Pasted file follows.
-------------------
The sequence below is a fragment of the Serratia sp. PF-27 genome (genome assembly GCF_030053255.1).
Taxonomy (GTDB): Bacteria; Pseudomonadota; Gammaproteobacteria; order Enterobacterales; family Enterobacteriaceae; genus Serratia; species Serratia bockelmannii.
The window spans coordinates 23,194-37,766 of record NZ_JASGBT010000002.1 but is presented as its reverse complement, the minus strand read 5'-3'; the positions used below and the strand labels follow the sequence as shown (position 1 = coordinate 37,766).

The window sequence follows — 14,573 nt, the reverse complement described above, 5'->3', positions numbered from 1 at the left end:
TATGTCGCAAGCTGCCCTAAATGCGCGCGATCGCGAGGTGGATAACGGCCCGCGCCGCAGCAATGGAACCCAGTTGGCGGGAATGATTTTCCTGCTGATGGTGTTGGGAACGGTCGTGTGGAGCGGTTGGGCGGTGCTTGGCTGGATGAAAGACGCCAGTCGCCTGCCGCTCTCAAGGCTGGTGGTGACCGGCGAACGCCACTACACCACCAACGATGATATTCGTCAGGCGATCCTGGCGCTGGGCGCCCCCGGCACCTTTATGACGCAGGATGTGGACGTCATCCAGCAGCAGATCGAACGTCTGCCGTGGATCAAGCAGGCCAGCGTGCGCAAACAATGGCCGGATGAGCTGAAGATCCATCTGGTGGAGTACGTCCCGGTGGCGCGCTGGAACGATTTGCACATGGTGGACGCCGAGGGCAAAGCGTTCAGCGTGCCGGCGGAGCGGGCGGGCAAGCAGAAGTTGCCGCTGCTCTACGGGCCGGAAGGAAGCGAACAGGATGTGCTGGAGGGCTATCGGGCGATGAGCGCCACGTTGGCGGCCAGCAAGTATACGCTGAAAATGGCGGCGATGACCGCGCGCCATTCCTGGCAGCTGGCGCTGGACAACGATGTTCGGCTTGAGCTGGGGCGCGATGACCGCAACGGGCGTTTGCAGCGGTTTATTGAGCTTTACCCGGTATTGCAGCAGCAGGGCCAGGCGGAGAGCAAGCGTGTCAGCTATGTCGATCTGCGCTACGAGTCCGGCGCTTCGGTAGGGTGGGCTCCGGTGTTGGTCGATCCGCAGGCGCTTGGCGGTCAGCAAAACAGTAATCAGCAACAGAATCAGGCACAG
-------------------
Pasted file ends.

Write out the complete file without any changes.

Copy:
The sequence below is a fragment of the Serratia sp. PF-27 genome (genome assembly GCF_030053255.1).
Taxonomy (GTDB): Bacteria; Pseudomonadota; Gammaproteobacteria; order Enterobacterales; family Enterobacteriaceae; genus Serratia; species Serratia bockelmannii.
The window spans coordinates 23,194-37,766 of record NZ_JASGBT010000002.1 but is presented as its reverse complement, the minus strand read 5'-3'; the positions used below and the strand labels follow the sequence as shown (position 1 = coordinate 37,766).

The window sequence follows — 14,573 nt, the reverse complement described above, 5'->3', positions numbered from 1 at the left end:
TATGTCGCAAGCTGCCCTAAATGCGCGCGATCGCGAGGTGGATAACGGCCCGCGCCGCAGCAATGGAACCCAGTTGGCGGGAATGATTTTCCTGCTGATGGTGTTGGGAACGGTCGTGTGGAGCGGTTGGGCGGTGCTTGGCTGGATGAAAGACGCCAGTCGCCTGCCGCTCTCAAGGCTGGTGGTGACCGGCGAACGCCACTACACCACCAACGATGATATTCGTCAGGCGATCCTGGCGCTGGGCGCCCCCGGCACCTTTATGACGCAGGATGTGGACGTCATCCAGCAGCAGATCGAACGTCTGCCGTGGATCAAGCAGGCCAGCGTGCGCAAACAATGGCCGGATGAGCTGAAGATCCATCTGGTGGAGTACGTCCCGGTGGCGCGCTGGAACGATTTGCACATGGTGGACGCCGAGGGCAAAGCGTTCAGCGTGCCGGCGGAGCGGGCGGGCAAGCAGAAGTTGCCGCTGCTCTACGGGCCGGAAGGAAGCGAACAGGATGTGCTGGAGGGCTATCGGGCGATGAGCGCCACGTTGGCGGCCAGCAAGTATACGCTGAAAATGGCGGCGATGACCGCGCGCCATTCCTGGCAGCTGGCGCTGGACAACGATGTTCGGCTTGAGCTGGGGCGCGATGACCGCAACGGGCGTTTGCAGCGGTTTATTGAGCTTTACCCGGTATTGCAGCAGCAGGGCCAGGCGGAGAGCAAGCGTGTCAGCTATGTCGATCTGCGCTACGAGTCCGGCGCTTCGGTAGGGTGGGCTCCGGTGTTGGTCGATCCGCAGGCGCTTGGCGGTCAGCAAAACAGTAATCAGCAACAGAATCAGGCACAG